canon del colca

Cañon del Colca

We left Arequipa on a warm, sunny morning with the temperature climbing fast.  On our way up the busy highway leading out of town, choked with trucks and buses, we stopped to gas up, and I noticed oil all down the side of Jalene’s bike.  I had left her oil tank cap loose while finishing up work on her water pump the previous day, and a little oil had burped out with every sharp bump.  Her very clean motorcycle was now a mess, due to my own error, and I was pissed off.   I secured the cap properly, and we got back on the road with a cleaning chore on my list.

Once we cleared town, we left much of the truck and bus traffic behind, but we were still caught up in a lot of truck convoys heading north to the same goal, Cañon del Colca, with relief supplies and equipment for both the mines and the townspeople.  Apparently the earthquake damage was serious, although we had received good information that we should go ahead.  Our hostel, near the epicenter, was open and ready for us.  The road north to Chivay, at the upper end of the canyon, climbed steadily as we curved around the big volcanoes to the north of Arequipa.  We soon found ourselves putting on more layers as we rose through 4,000 meters (13,100’), where we saw a team of railroad locomotives hooking up cars of ore at a mine entrance.  It was remarkable to see the big engines up at such an altitude, but the tracks wound around and around, following the contours to reach the rich mining areas.  The Peruvians will blast and tunnel to put roads and rails in places almost unimaginable.

The road topped out at a freezing 4,900 meters (16,100’), and we stopped at the summit to use the little restroom built of rock and old timbers, and check out the hand made alpaca hats and gloves.  The ladies were knitting them right there, and wearing their own wares, not just for show.  It was darned cold, and we didn’t stick around long.  In a few miles we were winding our way down into Chivay, which sits on the eastern end of the canyon proper, and serves as the supply center for locals, and the base from which trekkers head westward along the canyon rim, or down along the river, following its flow deeper and deeper.  We turned west and followed the paved road a bit, which then became a fast dirt road, and wound our way along through irrigated terraced fields along steep hillsides, the kind you see in the picture books about Incan farming.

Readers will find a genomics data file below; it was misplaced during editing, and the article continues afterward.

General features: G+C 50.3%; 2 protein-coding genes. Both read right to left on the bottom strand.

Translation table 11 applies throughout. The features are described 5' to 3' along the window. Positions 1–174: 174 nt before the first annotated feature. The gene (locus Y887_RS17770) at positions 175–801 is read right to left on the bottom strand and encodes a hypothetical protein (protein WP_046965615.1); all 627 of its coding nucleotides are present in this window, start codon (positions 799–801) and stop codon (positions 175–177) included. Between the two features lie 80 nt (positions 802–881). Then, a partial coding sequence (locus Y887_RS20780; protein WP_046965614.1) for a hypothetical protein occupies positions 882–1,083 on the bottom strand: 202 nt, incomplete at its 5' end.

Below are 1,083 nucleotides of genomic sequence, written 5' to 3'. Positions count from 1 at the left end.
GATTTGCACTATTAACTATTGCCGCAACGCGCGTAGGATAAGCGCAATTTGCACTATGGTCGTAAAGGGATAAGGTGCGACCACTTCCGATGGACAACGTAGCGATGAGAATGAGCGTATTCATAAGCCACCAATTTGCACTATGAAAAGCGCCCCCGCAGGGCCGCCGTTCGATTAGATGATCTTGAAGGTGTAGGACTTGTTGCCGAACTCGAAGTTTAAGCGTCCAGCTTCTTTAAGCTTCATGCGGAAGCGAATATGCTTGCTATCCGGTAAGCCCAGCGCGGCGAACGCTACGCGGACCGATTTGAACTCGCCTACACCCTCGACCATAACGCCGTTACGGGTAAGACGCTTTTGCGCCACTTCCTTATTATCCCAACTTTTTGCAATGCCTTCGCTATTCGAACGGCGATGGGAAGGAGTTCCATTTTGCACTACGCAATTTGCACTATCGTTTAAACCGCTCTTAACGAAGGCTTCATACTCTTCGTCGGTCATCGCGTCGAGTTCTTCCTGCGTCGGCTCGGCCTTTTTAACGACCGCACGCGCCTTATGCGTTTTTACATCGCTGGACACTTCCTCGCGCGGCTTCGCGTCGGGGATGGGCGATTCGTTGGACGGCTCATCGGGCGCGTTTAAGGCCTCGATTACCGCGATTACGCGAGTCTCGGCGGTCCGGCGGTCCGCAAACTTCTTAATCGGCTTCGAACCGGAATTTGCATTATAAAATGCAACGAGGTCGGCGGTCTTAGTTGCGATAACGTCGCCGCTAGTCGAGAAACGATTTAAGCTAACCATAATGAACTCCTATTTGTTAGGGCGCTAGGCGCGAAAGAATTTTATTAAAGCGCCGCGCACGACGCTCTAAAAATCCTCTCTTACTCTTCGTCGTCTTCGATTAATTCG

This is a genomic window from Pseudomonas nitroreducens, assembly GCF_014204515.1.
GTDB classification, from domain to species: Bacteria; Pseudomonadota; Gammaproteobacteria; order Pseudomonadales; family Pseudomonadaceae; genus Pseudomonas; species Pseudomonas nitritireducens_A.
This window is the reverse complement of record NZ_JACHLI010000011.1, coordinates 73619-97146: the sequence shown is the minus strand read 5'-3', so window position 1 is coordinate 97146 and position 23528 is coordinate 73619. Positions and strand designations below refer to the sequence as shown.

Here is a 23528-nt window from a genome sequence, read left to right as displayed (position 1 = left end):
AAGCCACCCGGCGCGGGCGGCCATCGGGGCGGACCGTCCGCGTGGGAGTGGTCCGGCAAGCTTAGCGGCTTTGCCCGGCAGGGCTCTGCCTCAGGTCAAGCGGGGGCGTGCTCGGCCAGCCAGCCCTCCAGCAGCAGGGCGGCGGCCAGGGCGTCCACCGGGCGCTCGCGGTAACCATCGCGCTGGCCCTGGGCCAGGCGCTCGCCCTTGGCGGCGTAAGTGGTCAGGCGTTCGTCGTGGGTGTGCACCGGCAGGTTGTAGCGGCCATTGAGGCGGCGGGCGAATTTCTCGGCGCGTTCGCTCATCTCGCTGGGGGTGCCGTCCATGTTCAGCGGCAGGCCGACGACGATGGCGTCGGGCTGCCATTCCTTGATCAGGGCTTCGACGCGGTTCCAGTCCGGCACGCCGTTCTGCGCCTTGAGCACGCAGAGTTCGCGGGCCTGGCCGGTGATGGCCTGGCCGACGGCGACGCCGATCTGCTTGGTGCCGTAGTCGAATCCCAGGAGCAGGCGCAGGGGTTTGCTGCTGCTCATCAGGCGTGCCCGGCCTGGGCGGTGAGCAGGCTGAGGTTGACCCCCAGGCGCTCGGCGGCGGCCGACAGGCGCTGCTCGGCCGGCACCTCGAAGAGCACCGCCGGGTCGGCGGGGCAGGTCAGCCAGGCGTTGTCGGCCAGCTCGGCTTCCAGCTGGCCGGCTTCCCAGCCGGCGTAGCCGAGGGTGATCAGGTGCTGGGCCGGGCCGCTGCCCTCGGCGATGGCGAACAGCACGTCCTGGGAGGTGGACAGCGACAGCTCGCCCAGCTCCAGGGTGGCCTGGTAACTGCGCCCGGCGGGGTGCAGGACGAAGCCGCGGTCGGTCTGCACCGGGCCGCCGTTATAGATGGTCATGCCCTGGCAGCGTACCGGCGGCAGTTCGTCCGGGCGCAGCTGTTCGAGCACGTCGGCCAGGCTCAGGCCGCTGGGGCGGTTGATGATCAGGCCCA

We passed through smaller villages where the earthquake destroyed the adobe-brick structures, or crumbled walls to expose the home within.  I wanted to take photos, but that seemed disrespectful to those struggling to recover.  I left the camera unused and simply allowed the images to burn into memory – I need not fear forgetting them.  Peruvian road crews with heavy equipment and trucks were hard at work along the road, and while we had to stop now and again to wait for a flagger, we got through with little delay.  Some of the friable rock cliffs above the road had let loose with big rockslides, but the cleanup was proceeding smoothly at an impressive pace.  Bus service was on schedule.

Along the way, we had to negotiate a tunnel about 500 meters (1,640’) long, which seemed like an easy task, except that it was curved along its length, and the road was dusty dry gravel.  The bus going through ahead of us created a thick dust cloud that hung inside the tunnel, blinding us to oncoming traffic, and even made seeing the tunnel walls almost impossible.  I had to stop inside the tunnel to orient myself, and let the dust clear a bit, even though it meant that similarly blinded traffic could hit us from behind (Peruvian drivers don’t stop just because they can’t see).  After a tense few seconds, we could a little, and rolled through unscathed, but these kinds of experiences just give me more grey hair.